"Keep your friends close and your enemies even closer" Sun Tzu

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    • #3
      Canada's economy is still going strong. Maybe too strong for some businesses. Our dollar is at par with the US or even over some days. It is interesting to search the web & see items at Quartermasters or Galls being sold for $100.00 & it only cost &100.00. Just a few years ago $100.00 US would cost us $140.00 Canadian. It is hurting the hotel business though. Americans make up a lot of our business & this plus the fact that they travel less during an election year looks like our summer will not be as good as in past years.
      I enforce rules and regulations, not laws.
      Security Officers. The 1st First Responders.

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      • #4
        I was watching something this afternoon before coming home (abusing the boss system) about the CEO from Not Your Daughters Jeans. He was complaining about the $3.00 more in material it cost to make the jeans and how he was unable to absorb the cost. Seems the US dollar is not so strong now and the buyer was in Turkey where only the Euro was accepted as US currency was not accepted in restaurants at the moment.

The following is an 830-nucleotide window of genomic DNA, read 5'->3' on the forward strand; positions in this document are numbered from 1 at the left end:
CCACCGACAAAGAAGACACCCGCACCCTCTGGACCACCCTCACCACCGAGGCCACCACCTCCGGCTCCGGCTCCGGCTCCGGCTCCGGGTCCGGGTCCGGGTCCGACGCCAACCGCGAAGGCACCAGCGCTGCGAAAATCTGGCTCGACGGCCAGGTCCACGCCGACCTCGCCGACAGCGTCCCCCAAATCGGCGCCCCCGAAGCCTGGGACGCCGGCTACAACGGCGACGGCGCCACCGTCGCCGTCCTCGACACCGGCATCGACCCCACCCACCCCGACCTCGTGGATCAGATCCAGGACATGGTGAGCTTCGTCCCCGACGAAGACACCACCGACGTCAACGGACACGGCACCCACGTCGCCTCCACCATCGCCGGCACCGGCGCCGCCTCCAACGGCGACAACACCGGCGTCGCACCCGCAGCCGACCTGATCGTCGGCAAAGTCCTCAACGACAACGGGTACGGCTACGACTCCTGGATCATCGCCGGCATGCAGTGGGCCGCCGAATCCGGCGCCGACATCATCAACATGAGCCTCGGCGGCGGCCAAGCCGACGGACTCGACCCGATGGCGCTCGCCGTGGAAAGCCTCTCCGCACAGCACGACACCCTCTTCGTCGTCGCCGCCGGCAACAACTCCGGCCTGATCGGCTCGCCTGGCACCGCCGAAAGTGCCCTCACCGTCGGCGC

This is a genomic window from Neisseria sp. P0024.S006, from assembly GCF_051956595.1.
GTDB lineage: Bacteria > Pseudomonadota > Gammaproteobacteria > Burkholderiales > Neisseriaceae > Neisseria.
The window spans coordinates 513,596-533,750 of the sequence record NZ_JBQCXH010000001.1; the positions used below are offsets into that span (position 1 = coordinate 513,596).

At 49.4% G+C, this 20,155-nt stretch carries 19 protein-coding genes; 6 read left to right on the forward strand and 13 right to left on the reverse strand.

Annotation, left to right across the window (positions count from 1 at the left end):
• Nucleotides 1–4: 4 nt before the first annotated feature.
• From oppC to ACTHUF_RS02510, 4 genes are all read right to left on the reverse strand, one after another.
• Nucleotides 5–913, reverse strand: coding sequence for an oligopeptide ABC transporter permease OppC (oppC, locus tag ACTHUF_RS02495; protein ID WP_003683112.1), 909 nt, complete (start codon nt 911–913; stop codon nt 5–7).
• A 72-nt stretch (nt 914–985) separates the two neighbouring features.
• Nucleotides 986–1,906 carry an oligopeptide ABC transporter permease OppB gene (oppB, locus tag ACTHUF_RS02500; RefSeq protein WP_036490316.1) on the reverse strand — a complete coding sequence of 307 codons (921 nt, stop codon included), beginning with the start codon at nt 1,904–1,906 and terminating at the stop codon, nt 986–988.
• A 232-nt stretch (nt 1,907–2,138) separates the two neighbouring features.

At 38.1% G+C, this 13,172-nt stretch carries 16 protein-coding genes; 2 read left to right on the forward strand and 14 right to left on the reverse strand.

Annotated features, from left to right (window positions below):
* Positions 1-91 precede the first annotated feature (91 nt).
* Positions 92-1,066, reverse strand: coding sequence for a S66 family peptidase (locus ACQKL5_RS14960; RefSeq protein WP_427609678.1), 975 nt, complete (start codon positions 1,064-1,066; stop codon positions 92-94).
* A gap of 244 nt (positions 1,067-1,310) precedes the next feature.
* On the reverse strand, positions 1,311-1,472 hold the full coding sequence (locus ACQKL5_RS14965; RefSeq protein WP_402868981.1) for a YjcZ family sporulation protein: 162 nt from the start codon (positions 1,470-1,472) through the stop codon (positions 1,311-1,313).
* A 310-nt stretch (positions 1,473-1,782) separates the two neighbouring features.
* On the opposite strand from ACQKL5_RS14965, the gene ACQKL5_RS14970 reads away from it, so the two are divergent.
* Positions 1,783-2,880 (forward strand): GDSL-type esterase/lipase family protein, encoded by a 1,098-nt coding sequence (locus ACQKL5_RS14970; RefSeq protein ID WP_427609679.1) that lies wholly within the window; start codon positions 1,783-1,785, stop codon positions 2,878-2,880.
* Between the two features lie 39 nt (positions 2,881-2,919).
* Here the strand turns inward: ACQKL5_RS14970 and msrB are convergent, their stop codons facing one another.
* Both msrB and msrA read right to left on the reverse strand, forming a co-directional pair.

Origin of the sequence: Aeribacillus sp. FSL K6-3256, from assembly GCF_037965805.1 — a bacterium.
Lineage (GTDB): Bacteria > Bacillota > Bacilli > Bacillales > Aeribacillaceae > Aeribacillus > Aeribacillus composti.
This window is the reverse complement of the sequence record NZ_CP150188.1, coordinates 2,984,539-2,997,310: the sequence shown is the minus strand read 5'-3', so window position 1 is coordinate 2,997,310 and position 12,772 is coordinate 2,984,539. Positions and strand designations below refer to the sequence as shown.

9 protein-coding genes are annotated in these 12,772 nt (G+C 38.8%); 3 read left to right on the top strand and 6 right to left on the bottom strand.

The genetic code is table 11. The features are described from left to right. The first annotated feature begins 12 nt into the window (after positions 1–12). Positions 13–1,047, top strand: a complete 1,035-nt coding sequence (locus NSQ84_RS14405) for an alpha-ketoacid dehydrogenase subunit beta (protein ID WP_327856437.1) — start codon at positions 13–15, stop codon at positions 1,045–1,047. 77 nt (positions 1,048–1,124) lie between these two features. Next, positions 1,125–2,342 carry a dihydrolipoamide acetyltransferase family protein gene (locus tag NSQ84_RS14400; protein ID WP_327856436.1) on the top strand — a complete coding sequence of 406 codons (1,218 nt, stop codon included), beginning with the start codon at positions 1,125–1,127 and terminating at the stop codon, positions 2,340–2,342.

Other important factors was 12 months ago crude oil was around $60 US a barrel and it peaked at $103 US a barrel last week which we all need for transportation of our goods. These costs are hidden on why prices are rising together with other factors as the need for companies to make XXX dollars profit to satisfy the shareholders.